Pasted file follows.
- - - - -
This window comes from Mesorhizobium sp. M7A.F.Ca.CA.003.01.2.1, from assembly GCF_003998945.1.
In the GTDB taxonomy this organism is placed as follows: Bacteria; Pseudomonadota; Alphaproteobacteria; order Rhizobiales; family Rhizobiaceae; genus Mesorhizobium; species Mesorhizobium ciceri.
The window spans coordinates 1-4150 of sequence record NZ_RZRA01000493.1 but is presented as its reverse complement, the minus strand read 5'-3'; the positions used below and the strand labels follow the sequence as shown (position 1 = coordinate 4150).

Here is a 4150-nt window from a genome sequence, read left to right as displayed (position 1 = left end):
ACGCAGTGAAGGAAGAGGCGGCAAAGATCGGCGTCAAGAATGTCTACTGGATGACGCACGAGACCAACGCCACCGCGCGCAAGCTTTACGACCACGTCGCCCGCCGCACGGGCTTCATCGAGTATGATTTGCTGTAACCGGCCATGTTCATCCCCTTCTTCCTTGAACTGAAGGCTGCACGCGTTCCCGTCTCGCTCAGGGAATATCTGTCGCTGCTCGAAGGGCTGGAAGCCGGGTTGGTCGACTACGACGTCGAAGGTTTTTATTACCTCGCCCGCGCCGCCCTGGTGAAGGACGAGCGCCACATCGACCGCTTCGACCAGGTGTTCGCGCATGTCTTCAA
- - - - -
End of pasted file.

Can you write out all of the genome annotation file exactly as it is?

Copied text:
This window comes from Mesorhizobium sp. M7A.F.Ca.CA.003.01.2.1, from assembly GCF_003998945.1.
In the GTDB taxonomy this organism is placed as follows: Bacteria; Pseudomonadota; Alphaproteobacteria; order Rhizobiales; family Rhizobiaceae; genus Mesorhizobium; species Mesorhizobium ciceri.
The window spans coordinates 1-4150 of sequence record NZ_RZRA01000493.1 but is presented as its reverse complement, the minus strand read 5'-3'; the positions used below and the strand labels follow the sequence as shown (position 1 = coordinate 4150).

Here is a 4150-nt window from a genome sequence, read left to right as displayed (position 1 = left end):
ACGCAGTGAAGGAAGAGGCGGCAAAGATCGGCGTCAAGAATGTCTACTGGATGACGCACGAGACCAACGCCACCGCGCGCAAGCTTTACGACCACGTCGCCCGCCGCACGGGCTTCATCGAGTATGATTTGCTGTAACCGGCCATGTTCATCCCCTTCTTCCTTGAACTGAAGGCTGCACGCGTTCCCGTCTCGCTCAGGGAATATCTGTCGCTGCTCGAAGGGCTGGAAGCCGGGTTGGTCGACTACGACGTCGAAGGTTTTTATTACCTCGCCCGCGCCGCCCTGGTGAAGGACGAGCGCCACATCGACCGCTTCGACCAGGTGTTCGCGCATGTCTTCAA